Racing NSW chairman Russell Balding AO has written to David Anderson, Managing Director and Editor-in-Chief, ABC, with a complaint from Racing NSW regarding the 'The Final Race' program broadcast on 7.30 on ABC Television on October 17th, 2019.
BRIEF SUMMARY OF THE LETTER IS BELOW
Racing NSW Chairman Mr Russell Balding AO has made a complaint to the ABC regarding ‘The Final Race’ program broadcast on “7:30” on ABC Television on 17 October 2019 and what is viewed as serious and numerous breaches of the ABC’s statutory duties, Editorial Policies and Code of Practice.
Racing NSW believes that the ABC has fallen far short of its statutory duty to ensure “news and information is accurate and impartial according to the recognized standards” and its Editorial Policy requirements to “uphold the fundamental journalistic principles of accuracy and impartiality”. The link to the 21-page letter detailing each of the breaches is HERE
The NSW racing industry has been depicted as being responsible for animal cruelty alleged to be occurring in some abattoirs and knackeries.
In particular, the NSW racing industry is falsely and unfairly associated with such practices at Queensland’s Meramist Abattoir, in ways that state that the industry is complicit, knowledgeable, uncaring and/or indifferent. These statements include:
“LEIGH SALES: Tonight the dark side of the horse racing industry.
“ELIO CELOTTO, COALITION FOR THE PROTECTION OF RACEHORSES: I think they’re purposely hiding this from the general public…
“PAUL MCGREEVY: We’re talking about destroying horses on an industrial scale. (emphasis added)
“LEIGH SALES: … The ABC can reveal what really goes on when racehorses’ lives end in knackeries and abattoirs… (emphasis added)
“CARO MELDRUM-HANNA: The doggers and their transporters are ever-present here and the holding pens are constantly replenished with the racing industry's wastage...
“ELIO CELOTTO: … that tells you everything about the connection between the greyhound industry and the racing industry. They rely on each other.
“PAUL MCGREEVY: the industry has let a lot of people down and a lot of horses down by the looks of things. Racing New South Wales will really struggle to justify what's going on here.
“CARO MELDRUM-HANNA: While it's not illegal for New South Wales knackeries to be slaughtering racehorses, one fact is incontrovertible - it is the racing industry that's fuelling their business. (emphasis added)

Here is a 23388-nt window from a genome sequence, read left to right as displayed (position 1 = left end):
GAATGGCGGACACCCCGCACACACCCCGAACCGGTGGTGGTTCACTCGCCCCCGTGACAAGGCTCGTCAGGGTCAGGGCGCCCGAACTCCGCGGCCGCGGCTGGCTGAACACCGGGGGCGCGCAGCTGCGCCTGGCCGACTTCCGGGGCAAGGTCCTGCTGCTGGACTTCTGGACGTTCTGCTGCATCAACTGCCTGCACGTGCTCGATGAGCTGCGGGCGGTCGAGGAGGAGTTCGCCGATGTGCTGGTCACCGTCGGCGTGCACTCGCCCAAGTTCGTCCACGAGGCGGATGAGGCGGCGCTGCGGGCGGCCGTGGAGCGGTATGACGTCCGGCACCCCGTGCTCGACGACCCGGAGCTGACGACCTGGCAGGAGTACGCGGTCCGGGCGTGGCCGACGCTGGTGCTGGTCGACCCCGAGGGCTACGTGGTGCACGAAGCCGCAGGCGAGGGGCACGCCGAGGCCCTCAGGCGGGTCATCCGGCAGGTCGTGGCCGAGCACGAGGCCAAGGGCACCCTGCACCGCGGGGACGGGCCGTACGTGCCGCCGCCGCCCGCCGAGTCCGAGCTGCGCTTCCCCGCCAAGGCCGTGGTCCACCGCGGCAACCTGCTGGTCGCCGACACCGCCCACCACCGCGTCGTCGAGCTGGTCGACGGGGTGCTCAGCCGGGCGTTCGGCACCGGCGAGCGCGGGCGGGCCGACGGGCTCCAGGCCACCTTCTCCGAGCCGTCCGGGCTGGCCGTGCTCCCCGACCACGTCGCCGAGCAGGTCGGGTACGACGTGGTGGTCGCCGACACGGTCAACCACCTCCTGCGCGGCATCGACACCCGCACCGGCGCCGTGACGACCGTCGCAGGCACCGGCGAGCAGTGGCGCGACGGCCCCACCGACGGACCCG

“ELIO CELOTTO: The knackeries are essentially cleaning up the racing industry's mess and getting rid of it. The problem now is that they're being exposed for what really is happening out there. (emphasis added)
“CARO MELDRUM-HANNA: The racing industry's wastage is endless.” (emphasis added)
In addition, comments about the industry are intercut with images and audio of cruelty to animals at Queensland’s Meramist Abattoir. For example, following the final excerpt quoted above the program shows images of horses being cruelly treated with the following soundtrack:
“ABBATTOIR (sic) WORKER: Go on, you dumb f***ing dumb c***.
ABBATTOIR (sic) WORKER: F***ing stupid c***.”
Yet there is no effort by the program to explain that Racing NSW has no association with, or control over, Queensland’s Meramist Abattoir or was aware of the atrocities occurring at that facility. Further, no substantive evidence of these serious and unfounded allegations are presented on the program.
The unfairness is most clearly demonstrated in the interview of Racing NSW CEO, Mr Peter V’landys AM, who was not shown or made aware of the shocking footage of the sickening and abhorrent treatment of horses at Queensland’s Meramist Abattoir. Mr V’landys AM was denied the opportunity to present Racing NSW’s position in respect of that footage, which is broad and unconditional condemnation of such sickening and abhorrent treatment of horses. The audience would have been unaware that Mr V’landys AM had not been shown that footage or alerted to the treatment of horses at Queensland’s Meramist Abattoir nor given any opportunity to respond to, or comment on, that treatment. In stark contrast, two of the parties interviewed in the program, Mr Elio Celotto (from activist group, Coalition for the Protection of Racehorses) and Professor Paul McGreevy (a long-term critic of the racing industry), appear to have either been involved in obtaining, or provided with, privileged access to the footage shown on the “7.30” program and were allowed to comment specifically on the footage, with their perspective dominating the program.